In 2010, I participated in my first Mars simulation at the Mars Desert Research Station in Utah. The experience changed my life in very many ways, including becoming very aware of traditions and sometimes questioning why doing things that are traditional just because they were done in a certain way for many thousands of years. And I’ve asked myself since, in the context of Mars (and space exploration), where do you draw the cultural line?
Back in 2010, I heard I that I was going to Utah to participate in a Mars simulation.
After I recovered from the shock of overjoy, my first thought was “this can’t be real” and my second thought was, “if this is real, I really hope they give us coffee”.
I love coffee because each sip makes me feel present, it is my Eckhart Tolle‘s Power of Now. To my despair, I could not stand the smell of it while I was pregnant with my daughter, but I made myself drink it again about two years later. Taste was eww, but I missed how it always brought me back into ‘the moment’. With the exception of the US filtered coffee – nothing personal, but doesn’t matter how much of that I drink, nothing happens.
What is culture?
It’s a cultural thing, coffee – I always thought. But what is culture? In Romanian, cult is something you do repeatedly and in plain sight. As opposite to occult which is also something you do repeatedly but you’re also hiding when you do it. It is fair to say that I grew up with a culture of coffee.
I don’t drink tea. Growing up in Romania, we only drank herbal tea when we were sick. There was some plant for each sickness so tea for me is like a medicine.
At my first visit in England, when I was 22, I replied “no thanks I’m not sick” to the question “would you like some tea?” But wait, it got worse, the next question was “oh would you like some coffee then?” “I thought, yeah finally” but it was followed by “do you take milk?” This time I only thought to myself, “oh what is going on, I’m not a 6 year old.” and said politely “no thanks”. That is, growing up in a communist-border-closed-controlling country, we did not have cocoa like everyone else (yes I know sounds silly, right?) so the greatest treat when your were a kid was a little bit of coffee in your milk. Of course adults NEVER had milk in their coffee, it was a thing for children.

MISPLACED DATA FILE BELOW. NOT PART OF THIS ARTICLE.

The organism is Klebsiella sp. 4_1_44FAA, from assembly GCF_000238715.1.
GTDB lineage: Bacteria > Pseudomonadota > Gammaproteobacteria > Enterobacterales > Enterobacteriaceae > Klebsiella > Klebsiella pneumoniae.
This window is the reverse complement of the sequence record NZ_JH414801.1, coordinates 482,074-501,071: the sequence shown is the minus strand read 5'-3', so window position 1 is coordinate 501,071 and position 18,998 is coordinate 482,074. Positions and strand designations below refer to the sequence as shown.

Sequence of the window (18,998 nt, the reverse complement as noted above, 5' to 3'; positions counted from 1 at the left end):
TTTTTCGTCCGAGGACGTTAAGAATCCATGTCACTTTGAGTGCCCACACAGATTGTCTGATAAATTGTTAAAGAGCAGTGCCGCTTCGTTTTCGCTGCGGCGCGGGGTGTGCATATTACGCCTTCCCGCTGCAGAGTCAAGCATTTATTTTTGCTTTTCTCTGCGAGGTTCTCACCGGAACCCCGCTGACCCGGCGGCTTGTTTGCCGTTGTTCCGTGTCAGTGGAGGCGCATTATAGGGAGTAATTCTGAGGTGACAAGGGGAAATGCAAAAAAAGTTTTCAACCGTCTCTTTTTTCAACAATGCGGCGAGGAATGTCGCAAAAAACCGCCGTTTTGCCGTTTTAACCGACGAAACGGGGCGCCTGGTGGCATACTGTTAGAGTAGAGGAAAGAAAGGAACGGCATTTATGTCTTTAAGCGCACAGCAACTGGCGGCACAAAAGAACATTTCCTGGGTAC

That conversation in Britain was my first cultural shock – in hindsight it was a very mild shock, as worse things could have happened instead of someone offering me tea, but I felt awkward for years trying to figure out what on Earth did I say wrong. It took many more years to fully get it. The irony is, England switched to drinking tea after a fungi, the coffee blight, destroyed coffee plantations that were a major supply to England at the time. Yet probably very few people remember this or know about it. And of course, English people more than any other cultures who drink tea (except perhaps the Japanese) are most famous for drinking tea. Even though England is now famous for drinking tea, they didn’t always, and maybe it is about ‘the moment’ after all and not so much about the liquid… And maybe this can be extrapolated to many other things in our lives.
This first cultural encounter helped me later, when I learned how to behave in a multicultural society, where people from all over the world have very different perspectives on most things they do. It is our differences that make us more interesting to each other, and with these differences come different ways to solve the same problems. Our different perspectives on the same thing is one of our best strengths.